Perception: Drones are as easy to use as smartphones.
Reality: Enterprise drones are a different class than hobbyists’ toys. Just operating them commercially requires training, certification, and compliance with emerging government regulations. To fully utilize them in industrial applications and maximize their business value requires deep integration into existing business processes and workflows, a thorough understanding of their data security implications, and expertise in flight operations and fleet management.
Early deployments suggest drones have vast potential for real-time business. They are an ideal platform for carrying the ever-expanding array of sensors measuring heat, light, motion, vibration, chemical and biological agents, acceleration, torque, and gestures in virtually any location. High-speed communications can make all this data available instantly for analysis or for automatically triggering workflows. For example, an insurance company could use drones for disaster assessment, connecting live streams of information about building and infrastructure damage, heat sources, and airborne toxins to their claims systems.
Perception: Soon we’ll be swatting drones away like flies.
Reality: Will the skies fill up with swarms of drones? It may depend on where you are.
In March 2016, the U.S. Federal Aviation Administration predicted that sales for commercial drones could increase from 600,000 to 2.7 million by 2020. But three months later, the agency issued regulations to determine where, when, and how fast those drones can operate. In this case, drones must weigh less than 55 pounds, fly only in good weather, maintain a speed under 100 mph, stay away from airports, and remain in view of their certified operators.
Rules in some other countries are more restrictive. Australia, for instance, requires certification of commercial drone operators. Meanwhile Israel mandates advanced pilot’s licenses and insurance. As regulations continue to evolve, the use of drones in corporate, manufacturing, warehousing, and other closed settings will likely be impacted to some degree. Even though international rules are not yet set, such policies are a good first step in managing drone proliferation responsibly, which will accelerate the acceptance and economic benefits of this powerful innovation.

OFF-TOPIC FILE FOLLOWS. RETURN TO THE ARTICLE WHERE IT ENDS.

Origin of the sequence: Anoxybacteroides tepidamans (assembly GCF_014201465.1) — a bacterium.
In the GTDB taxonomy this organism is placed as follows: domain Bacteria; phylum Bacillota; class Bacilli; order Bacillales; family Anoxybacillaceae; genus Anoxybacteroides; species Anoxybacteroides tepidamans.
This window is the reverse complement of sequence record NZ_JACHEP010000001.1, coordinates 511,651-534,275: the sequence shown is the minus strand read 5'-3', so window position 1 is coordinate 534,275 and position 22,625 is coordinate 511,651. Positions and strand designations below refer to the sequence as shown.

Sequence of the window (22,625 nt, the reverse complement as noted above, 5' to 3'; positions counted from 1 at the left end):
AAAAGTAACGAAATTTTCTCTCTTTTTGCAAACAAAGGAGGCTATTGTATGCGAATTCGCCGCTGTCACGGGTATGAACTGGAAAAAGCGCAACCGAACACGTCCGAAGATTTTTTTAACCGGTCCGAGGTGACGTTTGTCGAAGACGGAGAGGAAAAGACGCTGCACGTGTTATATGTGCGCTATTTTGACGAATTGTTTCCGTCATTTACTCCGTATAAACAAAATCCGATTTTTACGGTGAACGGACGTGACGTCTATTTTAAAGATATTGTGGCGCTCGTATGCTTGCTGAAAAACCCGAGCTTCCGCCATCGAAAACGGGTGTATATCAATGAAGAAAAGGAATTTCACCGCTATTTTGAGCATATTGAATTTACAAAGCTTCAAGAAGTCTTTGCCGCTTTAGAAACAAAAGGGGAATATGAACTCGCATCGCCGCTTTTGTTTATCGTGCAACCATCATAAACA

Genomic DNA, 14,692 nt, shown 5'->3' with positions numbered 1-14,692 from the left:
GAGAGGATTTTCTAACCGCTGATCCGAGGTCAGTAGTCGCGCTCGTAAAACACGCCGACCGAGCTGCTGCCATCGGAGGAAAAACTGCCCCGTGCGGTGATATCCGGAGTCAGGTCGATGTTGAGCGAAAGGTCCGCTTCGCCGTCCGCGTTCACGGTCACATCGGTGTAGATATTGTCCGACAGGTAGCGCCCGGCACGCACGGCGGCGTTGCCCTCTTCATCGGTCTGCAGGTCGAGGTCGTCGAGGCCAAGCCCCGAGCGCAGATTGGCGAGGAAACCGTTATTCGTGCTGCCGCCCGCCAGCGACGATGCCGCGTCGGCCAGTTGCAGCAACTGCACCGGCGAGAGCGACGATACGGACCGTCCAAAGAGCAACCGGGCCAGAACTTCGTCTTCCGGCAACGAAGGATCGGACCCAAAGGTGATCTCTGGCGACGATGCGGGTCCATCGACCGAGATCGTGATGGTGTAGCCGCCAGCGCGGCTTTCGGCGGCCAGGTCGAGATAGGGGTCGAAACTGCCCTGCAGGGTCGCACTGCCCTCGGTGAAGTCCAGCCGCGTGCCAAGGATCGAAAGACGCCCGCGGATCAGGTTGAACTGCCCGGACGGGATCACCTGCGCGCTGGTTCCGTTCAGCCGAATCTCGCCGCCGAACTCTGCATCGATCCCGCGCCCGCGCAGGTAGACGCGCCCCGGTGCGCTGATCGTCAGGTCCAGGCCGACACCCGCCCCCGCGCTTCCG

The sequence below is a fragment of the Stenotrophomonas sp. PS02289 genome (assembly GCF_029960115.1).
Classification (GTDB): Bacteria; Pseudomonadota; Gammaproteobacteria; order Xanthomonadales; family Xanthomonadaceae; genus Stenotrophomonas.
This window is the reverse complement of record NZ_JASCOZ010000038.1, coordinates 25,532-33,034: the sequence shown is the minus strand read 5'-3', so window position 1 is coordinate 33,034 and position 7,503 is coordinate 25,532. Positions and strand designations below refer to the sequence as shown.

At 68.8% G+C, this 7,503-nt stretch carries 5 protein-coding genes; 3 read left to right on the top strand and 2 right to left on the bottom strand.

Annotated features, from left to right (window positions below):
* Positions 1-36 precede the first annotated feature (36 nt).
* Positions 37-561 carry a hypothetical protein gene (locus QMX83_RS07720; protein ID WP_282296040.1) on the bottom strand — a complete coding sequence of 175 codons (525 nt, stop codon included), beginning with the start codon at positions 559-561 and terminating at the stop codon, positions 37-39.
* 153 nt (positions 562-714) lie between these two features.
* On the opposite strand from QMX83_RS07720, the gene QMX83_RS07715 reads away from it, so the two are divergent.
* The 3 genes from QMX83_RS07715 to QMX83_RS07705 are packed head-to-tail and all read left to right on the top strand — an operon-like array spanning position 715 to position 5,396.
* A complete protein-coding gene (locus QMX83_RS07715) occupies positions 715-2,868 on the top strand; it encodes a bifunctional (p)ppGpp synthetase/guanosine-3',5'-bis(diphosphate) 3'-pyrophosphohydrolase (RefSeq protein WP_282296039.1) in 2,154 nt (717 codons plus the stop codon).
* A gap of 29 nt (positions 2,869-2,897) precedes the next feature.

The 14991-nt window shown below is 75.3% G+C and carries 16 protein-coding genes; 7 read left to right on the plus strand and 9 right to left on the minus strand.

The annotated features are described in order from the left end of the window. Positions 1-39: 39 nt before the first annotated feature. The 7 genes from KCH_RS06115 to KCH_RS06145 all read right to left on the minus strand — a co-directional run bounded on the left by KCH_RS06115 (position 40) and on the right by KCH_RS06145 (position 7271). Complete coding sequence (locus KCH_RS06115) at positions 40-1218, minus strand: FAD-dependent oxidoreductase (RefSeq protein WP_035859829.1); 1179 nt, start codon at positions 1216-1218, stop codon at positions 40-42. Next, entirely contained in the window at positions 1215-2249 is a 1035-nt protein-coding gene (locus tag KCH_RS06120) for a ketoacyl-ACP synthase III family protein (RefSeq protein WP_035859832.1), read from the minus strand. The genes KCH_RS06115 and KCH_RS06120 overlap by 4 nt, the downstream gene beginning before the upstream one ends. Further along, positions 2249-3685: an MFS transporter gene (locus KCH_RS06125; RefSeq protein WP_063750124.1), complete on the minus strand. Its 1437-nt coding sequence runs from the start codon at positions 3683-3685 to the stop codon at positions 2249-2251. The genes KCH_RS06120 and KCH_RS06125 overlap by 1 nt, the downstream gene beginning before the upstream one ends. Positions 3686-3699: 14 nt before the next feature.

Perception: We’ll have no shred of privacy left.
Reality: To date, policy makers around the world have yet to craft enforceable government regulations that fully address the obvious privacy issues inherent in any potentially omnipresent, all-seeing technology. And not surprisingly, advocates for privacy protection view this as a glaring omission.
To help rein in nosy people or worse, the U.S. Department of Commerce convened a group of experts to devise some reasonable guidelines. In May 2016, it released Voluntary Best Practices for UAS Privacy, Transparency, and Accountability, which is full of sound ideas and includes an appendix outlining the responsible use of unmanned aircraft systems in the commercial and private sectors. However, as the report title itself makes clear, these suggestions are only recommendations—not law.
It’s fair to say that this issue is a long way from being resolved. Tech industry groups, law enforcement associations, and civil rights organizations are all concerned about how to maintain the delicate balance between privacy and security that’s challenged by this powerful and accelerating technology.
Dan Wellers is the global lead of Digital Futures at SAP.